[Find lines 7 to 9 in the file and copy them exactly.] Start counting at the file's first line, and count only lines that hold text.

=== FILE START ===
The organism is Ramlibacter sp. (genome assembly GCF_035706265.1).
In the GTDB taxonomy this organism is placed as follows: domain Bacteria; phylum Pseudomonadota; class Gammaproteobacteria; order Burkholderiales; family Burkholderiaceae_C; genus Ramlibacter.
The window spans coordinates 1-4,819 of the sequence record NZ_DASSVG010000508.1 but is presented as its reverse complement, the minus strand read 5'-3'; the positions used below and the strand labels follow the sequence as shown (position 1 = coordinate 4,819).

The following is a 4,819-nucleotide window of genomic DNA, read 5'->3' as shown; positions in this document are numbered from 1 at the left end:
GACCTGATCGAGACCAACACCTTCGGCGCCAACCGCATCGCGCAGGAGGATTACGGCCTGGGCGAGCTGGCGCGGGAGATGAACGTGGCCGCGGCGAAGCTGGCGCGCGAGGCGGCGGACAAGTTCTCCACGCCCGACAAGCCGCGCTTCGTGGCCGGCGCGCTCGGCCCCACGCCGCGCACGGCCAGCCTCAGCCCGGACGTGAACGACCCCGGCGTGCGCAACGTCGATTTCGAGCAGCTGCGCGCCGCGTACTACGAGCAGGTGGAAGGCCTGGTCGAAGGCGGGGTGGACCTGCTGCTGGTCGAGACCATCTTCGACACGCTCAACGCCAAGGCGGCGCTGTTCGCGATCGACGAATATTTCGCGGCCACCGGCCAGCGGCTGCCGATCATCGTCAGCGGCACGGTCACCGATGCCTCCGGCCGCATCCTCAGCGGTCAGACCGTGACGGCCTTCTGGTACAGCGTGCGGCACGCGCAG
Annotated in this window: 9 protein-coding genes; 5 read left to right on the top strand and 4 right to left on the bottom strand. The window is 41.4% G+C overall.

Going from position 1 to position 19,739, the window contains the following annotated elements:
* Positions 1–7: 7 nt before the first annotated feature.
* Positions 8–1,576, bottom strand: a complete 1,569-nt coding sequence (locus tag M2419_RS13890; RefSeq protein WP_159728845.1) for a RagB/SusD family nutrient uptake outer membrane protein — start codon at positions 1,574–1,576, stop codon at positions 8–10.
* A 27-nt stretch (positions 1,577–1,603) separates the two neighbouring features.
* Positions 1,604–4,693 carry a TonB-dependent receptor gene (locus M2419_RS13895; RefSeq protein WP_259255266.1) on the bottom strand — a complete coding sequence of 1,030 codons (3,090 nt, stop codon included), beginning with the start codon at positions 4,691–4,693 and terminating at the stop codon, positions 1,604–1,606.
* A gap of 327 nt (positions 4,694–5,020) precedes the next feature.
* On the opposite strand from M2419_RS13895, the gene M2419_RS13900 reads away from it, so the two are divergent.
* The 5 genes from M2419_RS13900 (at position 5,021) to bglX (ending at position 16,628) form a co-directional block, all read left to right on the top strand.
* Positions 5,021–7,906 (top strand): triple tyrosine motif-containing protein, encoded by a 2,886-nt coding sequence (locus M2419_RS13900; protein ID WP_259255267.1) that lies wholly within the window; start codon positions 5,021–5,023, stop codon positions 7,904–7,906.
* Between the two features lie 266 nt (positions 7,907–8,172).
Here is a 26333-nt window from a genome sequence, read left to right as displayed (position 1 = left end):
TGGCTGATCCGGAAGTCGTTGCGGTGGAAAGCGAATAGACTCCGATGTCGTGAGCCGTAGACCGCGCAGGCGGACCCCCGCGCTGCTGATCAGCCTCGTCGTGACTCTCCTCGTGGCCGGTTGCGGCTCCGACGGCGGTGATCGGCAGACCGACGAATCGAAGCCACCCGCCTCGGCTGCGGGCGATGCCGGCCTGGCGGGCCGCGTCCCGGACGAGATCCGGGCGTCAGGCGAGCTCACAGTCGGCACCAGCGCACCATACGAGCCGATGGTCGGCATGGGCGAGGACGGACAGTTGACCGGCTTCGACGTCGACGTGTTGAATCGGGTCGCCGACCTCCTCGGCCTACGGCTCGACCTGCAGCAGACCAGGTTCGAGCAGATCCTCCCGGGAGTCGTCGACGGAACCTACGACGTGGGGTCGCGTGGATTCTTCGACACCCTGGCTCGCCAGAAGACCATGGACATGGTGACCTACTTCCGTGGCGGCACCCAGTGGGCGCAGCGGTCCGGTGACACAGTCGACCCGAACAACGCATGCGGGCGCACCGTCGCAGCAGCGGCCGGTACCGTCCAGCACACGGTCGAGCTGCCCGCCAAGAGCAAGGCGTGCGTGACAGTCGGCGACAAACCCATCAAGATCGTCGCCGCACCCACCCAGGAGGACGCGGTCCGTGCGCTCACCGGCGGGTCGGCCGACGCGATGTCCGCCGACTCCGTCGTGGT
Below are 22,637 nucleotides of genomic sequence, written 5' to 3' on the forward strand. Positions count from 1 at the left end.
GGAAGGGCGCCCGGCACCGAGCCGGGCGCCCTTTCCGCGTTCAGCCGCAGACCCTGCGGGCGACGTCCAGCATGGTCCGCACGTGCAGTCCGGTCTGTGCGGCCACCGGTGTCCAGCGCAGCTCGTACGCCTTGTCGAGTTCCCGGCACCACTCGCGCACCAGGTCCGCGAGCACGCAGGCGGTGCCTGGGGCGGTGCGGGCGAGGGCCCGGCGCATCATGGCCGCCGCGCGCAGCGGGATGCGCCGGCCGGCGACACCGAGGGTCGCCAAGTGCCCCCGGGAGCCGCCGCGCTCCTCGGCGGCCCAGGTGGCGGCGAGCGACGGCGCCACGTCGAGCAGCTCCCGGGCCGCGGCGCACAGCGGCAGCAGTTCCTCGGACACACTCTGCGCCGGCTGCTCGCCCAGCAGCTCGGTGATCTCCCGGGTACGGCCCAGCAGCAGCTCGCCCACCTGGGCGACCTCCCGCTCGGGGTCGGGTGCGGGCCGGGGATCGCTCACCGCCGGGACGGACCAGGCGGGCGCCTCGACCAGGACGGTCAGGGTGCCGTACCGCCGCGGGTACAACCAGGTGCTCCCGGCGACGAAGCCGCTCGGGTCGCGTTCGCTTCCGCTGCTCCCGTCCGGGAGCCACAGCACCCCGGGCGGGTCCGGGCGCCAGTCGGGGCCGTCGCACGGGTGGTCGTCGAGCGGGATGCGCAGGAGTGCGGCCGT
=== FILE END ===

Going from position 1 to position 19,739, the window contains the following annotated elements:
* Positions 1–7: 7 nt before the first annotated feature.
* Positions 8–1,576, bottom strand: a complete 1,569-nt coding sequence (locus tag M2419_RS13890; RefSeq protein WP_159728845.1) for a RagB/SusD family nutrient uptake outer membrane protein — start codon at positions 1,574–1,576, stop codon at positions 8–10.